I bought my own copy recently, wanting to recapture the same awe and warmth I had felt for Thurston and his salt marsh. It didn't work entirely, but it worked enough that it remains one of my favourite books about nature. I love Nova Scotia and I intend to visit there again soon, but last time I read this I was feeling particularly rootless and dissatisfied with Ontario; this book made me desperately long to pick up and move East. It still did a little bit, but I didn't have that desperate longing that followed me into my dreams the last time I read it. That's not the book's fault, that's just me being in a different place.
Part of this book's charm for me, I am realizing, is the format. I really like the [seemingly] straightforward chronological setup in a nonfiction book. It's an easy way to set up a narrative even where there might otherwise not be one. It worked for me in An Ecology of Enchantment and it works for me here.
A Place Between the Tides is contains years of observation all packed into one "year"; that is, each chapter contains years' worth of observations taken in that month as opposed to a face-value day-by-day chronology. This can be a little jarring. For example, when we first meet the foxes the main vixen is Black Socks; but other chapters discuss White Face, Black Socks' mother, and the fluid continuity of the narrative is marred. At other times it works really well. Because let's face it -- a year's worth of observations on a salt marsh might be interesting, but there may be only three or four really tale-worthy events in any given year.
Not that Thurston tells us only of the big things -- the beaching of a minke whale, or the first glimpses of a litter of foxes, or the hurricanes or the peregrine falcon. He spends a gratifying amount of time on the little things, too, the "ordinary" ecology of a salt marsh, talking about the marsh grasses or the processes that bring nutrients into the marsh or carry them out again. Because of my own personal inclinations, I think he's at his best when offering cool tidbits of information about the marsh or its inhabitants, as here when describing the physical adaptations of the northern gannet to spectacular aerial dives into the ocean:
It has no nostrils, and its upper and lower bill fit tightly together to prevent ingestion of water on hitting the waves. Most important, it has a system of air-cells between the skin of its neck and shoulders and the muscles beneath. Upon diving the gannet inflates these cells to cushion its body and head from the tremendous force of impact.
That kind of stuff fascinates me, and it clearly fascinates and delights Thurston too. Bits like this are woven throughout the entire book, intertwined with poetic descriptions so vivid that I am sure I can see every blade of Spartina sp. grass, every cloud, every minnow. Anyone who has ever encountered a spring evening frog chorus or a June bug will recognize this:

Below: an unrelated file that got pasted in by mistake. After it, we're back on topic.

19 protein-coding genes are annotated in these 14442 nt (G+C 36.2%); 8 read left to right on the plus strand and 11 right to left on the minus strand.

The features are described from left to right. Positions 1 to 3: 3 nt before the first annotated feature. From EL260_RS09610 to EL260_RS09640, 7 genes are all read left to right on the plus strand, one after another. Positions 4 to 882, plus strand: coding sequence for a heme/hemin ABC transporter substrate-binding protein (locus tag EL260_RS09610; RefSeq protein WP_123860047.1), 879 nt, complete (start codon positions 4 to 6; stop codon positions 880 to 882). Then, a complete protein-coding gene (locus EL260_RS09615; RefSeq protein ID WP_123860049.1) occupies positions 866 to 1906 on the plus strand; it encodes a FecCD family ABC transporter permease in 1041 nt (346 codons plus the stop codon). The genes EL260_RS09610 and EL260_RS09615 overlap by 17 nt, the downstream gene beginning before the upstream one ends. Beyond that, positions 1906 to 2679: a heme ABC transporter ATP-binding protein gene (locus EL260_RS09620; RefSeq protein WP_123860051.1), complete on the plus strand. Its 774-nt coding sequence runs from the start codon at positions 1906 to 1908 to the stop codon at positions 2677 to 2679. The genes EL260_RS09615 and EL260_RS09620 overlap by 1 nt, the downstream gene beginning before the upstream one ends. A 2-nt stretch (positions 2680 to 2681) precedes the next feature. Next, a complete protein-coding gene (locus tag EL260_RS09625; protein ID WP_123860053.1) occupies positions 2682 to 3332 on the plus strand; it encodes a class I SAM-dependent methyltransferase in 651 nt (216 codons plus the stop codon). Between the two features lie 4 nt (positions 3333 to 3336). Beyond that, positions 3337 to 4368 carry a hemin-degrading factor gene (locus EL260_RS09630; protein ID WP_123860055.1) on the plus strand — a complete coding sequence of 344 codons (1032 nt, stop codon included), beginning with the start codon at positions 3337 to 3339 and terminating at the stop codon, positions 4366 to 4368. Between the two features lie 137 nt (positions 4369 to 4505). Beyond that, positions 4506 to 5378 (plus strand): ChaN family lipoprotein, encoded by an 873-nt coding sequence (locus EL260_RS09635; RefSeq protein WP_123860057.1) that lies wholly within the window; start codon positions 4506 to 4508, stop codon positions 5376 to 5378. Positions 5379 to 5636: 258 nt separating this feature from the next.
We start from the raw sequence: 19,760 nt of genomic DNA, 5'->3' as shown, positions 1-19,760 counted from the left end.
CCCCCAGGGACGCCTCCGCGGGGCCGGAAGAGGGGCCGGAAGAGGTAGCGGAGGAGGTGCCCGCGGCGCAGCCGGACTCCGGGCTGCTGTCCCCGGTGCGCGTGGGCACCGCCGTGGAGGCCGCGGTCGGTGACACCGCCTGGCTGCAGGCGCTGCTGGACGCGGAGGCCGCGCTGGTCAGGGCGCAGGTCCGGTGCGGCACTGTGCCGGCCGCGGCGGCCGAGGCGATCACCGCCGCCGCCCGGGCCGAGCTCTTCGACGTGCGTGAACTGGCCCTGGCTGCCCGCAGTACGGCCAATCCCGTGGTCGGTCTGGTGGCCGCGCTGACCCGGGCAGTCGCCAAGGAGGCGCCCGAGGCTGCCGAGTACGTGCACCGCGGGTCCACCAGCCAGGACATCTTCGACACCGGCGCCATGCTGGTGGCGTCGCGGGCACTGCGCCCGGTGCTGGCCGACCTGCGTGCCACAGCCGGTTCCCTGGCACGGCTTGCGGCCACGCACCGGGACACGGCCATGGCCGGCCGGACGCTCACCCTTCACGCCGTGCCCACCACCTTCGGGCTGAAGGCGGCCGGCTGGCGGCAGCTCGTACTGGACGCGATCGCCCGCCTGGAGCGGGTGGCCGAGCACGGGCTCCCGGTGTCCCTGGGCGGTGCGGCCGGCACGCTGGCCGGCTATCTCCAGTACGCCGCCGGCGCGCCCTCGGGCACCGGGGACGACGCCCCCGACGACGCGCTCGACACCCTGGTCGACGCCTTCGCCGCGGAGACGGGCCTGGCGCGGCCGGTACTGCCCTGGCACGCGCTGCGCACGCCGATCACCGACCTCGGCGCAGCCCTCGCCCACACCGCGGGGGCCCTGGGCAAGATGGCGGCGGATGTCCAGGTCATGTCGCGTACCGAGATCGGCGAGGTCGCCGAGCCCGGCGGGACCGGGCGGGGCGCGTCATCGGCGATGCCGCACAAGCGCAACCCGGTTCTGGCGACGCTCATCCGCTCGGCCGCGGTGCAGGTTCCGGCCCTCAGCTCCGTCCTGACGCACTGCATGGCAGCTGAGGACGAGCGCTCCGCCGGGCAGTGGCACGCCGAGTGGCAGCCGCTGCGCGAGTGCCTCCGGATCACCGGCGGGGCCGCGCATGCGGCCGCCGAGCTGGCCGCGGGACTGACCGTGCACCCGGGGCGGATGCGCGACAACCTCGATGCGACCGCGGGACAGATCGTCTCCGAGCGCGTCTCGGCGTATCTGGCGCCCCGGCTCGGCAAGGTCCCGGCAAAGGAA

This is the night music of spring, and an anthem to evolution. We listen a long while, until the night chill descends. As we make our way back to the house, June bugs splutter out of the grass, crashing blindly into the clapboard.
There were a few things I noticed more this time around that did have an impact on my enthusiasm for the book. Occasionally the poetic is a little overdone and it slides from vivid and refreshing to excessively wordy and a little purple. What's worse, to my mind, is Thurston's habit of falling into the same trap that many naturalists and environmentalists do. I know why he does it, and I do it myself although I am very deliberately trying to stop. Take this passage:
Because I do not have the ear of an expert birder, I must see the birds to know which ones have survived the contemporary threats of pesticides and deforestation and the age-old perils of migration to return to the north woods. (Warbler populations have declined by as much as 20 percent in recent decades.) For the most part, it is the male birds that sing, feathered Carusos belting out their love songs to attract a mate.
Way to ambush me there, Mr. Thurston. It's a little like watching a Sir David Attenborough nature documentary (you know, "Look at these cute, helpless little baby animals, whose parents work tremendously hard to care for them, and are the pinnacle of evolution to fit this niche... ... EATEN!")
I know why it's done. People need to be aware of human impact, aware of the challenges, and aware of frankly terrifyingly precipitous declines in biodiversity. (Wait, did I just do it there?) But as I grow older and hopefully wiser, I have to wonder, what do we naturalists accomplish by doom and gloom? Wouldn't we be better to use our opportunities, such as this wonderful book, to open others' eyes and show them how remarkable all of nature is? I think the doom leads to disillusionment and helplessness, when it doesn't piss people off; none of these feelings are conducive to creating motivation or passion.
That said, I don't think Thurston ever chastises. He keeps it to facts. Some of the facts are sad. Many of them are not. I don't think the occasional doom and gloom seemed as prominent last time I read it, and I wonder if I'm perhaps a little oversensitive to it now.
Overall, this is a wonderful book about the rhythms of nature, about history and homecomings, about a very special place, and about one man's deep and abiding love for the world around him. Despite the occasional shortcomings, I highly recommend it for nonfiction and science junkies like myself, or people interested in reading about interesting places and the creatures (human and not) who inhabit them. I have Thurston's book Island of the Blessed, about an Egyptian oasis, tucked in the queue.